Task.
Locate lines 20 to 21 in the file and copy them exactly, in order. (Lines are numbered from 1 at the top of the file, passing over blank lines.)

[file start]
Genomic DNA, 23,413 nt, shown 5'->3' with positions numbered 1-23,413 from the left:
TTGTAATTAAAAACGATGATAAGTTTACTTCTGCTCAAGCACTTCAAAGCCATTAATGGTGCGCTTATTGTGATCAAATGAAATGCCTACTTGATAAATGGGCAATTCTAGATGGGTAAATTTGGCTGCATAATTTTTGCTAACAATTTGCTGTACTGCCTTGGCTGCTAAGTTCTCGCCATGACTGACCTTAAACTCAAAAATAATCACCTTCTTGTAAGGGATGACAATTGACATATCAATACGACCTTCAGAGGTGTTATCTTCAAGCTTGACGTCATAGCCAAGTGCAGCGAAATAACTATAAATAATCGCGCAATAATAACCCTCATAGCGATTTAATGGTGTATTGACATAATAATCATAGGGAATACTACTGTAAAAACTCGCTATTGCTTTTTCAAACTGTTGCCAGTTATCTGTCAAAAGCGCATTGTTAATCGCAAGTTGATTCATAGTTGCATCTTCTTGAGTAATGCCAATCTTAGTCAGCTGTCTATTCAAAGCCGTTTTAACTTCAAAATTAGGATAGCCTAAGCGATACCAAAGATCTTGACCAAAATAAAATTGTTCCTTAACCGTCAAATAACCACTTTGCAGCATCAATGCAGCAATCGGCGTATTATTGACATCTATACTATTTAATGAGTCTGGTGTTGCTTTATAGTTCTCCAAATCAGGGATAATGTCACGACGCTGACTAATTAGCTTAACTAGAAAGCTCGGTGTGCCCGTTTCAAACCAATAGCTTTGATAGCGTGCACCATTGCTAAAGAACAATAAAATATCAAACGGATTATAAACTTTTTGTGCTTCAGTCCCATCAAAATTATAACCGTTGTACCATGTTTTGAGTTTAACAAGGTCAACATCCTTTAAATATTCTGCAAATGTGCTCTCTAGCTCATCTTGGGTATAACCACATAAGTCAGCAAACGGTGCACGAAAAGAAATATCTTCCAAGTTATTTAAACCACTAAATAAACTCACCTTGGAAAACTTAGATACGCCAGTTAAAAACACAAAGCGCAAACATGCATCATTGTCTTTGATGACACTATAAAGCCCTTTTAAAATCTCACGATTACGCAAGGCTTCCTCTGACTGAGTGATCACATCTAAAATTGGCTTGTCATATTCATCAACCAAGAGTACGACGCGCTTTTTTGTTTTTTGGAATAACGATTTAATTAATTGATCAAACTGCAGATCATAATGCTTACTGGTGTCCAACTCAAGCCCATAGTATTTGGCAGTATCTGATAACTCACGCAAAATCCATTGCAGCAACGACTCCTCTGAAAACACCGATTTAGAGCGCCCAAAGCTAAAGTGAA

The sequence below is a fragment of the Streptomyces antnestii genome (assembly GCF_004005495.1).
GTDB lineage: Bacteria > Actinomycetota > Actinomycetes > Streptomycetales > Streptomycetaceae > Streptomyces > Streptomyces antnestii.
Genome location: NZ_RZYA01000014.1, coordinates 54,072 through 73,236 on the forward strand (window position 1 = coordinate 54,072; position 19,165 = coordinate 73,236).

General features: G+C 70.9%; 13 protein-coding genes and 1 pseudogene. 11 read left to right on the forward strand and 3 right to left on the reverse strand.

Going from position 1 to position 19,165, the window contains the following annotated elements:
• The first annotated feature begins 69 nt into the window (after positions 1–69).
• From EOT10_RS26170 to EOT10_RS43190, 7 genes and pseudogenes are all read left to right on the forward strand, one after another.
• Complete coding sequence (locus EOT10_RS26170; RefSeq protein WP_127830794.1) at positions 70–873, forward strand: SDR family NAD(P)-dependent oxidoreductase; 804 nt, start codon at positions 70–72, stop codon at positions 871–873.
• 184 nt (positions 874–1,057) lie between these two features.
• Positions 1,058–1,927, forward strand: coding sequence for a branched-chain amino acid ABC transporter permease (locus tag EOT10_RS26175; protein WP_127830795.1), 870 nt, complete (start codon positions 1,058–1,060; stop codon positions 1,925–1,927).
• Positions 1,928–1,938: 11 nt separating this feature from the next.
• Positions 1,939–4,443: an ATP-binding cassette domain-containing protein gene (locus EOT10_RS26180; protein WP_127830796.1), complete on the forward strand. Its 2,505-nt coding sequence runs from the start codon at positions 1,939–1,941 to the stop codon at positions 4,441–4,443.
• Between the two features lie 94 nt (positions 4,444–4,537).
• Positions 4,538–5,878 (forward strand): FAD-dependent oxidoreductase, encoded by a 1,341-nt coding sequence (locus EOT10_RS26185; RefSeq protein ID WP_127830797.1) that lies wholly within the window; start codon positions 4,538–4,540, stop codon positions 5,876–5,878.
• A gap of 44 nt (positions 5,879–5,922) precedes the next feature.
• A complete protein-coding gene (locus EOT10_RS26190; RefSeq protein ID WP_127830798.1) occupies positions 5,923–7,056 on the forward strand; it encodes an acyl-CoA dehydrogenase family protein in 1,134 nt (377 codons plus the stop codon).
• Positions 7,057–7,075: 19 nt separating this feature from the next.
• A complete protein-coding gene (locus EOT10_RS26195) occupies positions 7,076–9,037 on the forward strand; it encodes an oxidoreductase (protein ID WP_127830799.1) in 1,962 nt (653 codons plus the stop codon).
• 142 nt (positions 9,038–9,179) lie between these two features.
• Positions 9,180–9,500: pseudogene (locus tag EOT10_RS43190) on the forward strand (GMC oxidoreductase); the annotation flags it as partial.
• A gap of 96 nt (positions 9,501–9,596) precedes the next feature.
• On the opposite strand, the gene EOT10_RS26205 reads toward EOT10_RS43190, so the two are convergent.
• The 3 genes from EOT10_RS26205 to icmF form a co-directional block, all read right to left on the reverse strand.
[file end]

• A complete protein-coding gene (locus EOT10_RS26195) occupies positions 7,076–9,037 on the forward strand; it encodes an oxidoreductase (protein ID WP_127830799.1) in 1,962 nt (653 codons plus the stop codon).
• 142 nt (positions 9,038–9,179) lie between these two features.